My only real critique would be: I would like to see a bit more release.
Your first picture is the best. Your leg is solid, you're giving an appropriate auto release, and you can see your horse is comfortable with the whole thing by his ears being forward and keen to the next fence. I like that your back is flat, your leg remains at a nice position at the girth, your heel down, and always looking to your next fence. Very nice.
Agh! It's funny because the last time I posted a critique thread I was berated for having too much release :lol: but we've been working on keeping connection and starting to achieve an auto release so we're getting there... slowly.
I disagree about the release 100% You are following through nicely with your hands and maintaining a light contact with your pony's mouth.
Your basic position is good however, your toes are turning out which puts the back of your calf on the horse's side. It also takes your knee away from the saddle. (there should be no grease on the seam of your boots) An exercise you can do to aid this is when you get on and several times during a ride, put your hand under your thigh from behind and pull everything to the back. This puts your thigh flat on the saddle, knee in close contact and toe forward. It will feel strange to start but then becomes natural.
Thank you, Foxhunter. I was hoping for some sort of exercise suggestion to come out of this thread :wink: I should probably jump back on the 'no stirrup work' band wagon too but I've been seriously neglecting that...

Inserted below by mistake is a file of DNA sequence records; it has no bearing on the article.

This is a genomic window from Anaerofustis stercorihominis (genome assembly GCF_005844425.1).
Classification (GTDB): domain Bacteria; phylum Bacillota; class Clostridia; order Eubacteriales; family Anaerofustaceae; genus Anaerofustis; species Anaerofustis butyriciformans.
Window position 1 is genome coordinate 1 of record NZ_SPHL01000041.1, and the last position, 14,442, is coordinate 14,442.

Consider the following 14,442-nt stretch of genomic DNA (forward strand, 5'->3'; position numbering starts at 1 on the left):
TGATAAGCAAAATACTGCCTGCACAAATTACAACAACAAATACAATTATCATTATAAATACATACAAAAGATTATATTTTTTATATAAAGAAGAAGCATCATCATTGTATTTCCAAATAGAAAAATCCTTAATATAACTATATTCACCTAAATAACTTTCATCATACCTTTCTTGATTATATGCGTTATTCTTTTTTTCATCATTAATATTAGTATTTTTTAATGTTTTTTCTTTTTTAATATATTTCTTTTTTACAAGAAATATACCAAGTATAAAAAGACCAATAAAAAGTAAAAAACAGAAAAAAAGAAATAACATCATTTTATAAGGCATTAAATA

I would be curious to see what some others think about my release as well... we've come from
and Jackson definitely wasn't happy with the zero contact, we had lots of problems over and after fences. He's a much much happier horse having some connection over the jumps.
Agreed on more release. Work on keeping your toes more forward during your flat work. It's a bad habit to accidentally spur your horse. The world's best jumpers do NOT interfere with their horse after the takeoff.
Your eyes forward and following the line to the next jump. =D
I'm definitely following the line to the next jump :lol: I wish I had video on the computer, I've never encountered anything quite so bendy so I'm going to have to respectfully disagree with 'eyes forward'.
You were really quite accurate to just about every fence. That is tough when you're galloping around. I love the noise of your horse's hooves when he gallops by the camera! haha!!
Only thing i might add to my critique would be that you need to work on getting him to supple and bend around your leg. He's counter bending all over the place and if you were coming to a fence quickly out of a corner, or a roll back and he was all counter bent and didn't have his eye on the fence, you might get yourself into trouble.
But either way... i like the videos. It shows me a great rider, and a horse that likes to jump!
He does love to jump, the problem is his flat work :lol:
He's pretty crafty with his feet, but as we've started schooling into the three footers his corners and grumpiness with bending is getting us into tight spots with knocked rails, so that makes sense. We've started to do more suppling work in our lessons and I'm looking for different ones to do at home (any suggestions guys?) he's finally clued in to what moving off of and bending around the leg means, we just have to get it translating into the jumper ring.
I really, really like how stable and calm you are. You're not disturbing the horse and he has his freedom to jump. You seem to be pretty well balanced and in my opinion giving him all the release he needs in this height. Looking at the pictures and videos I would recomend some work with two-point to get the knees more closer to the saddle. No pinching just holding you there.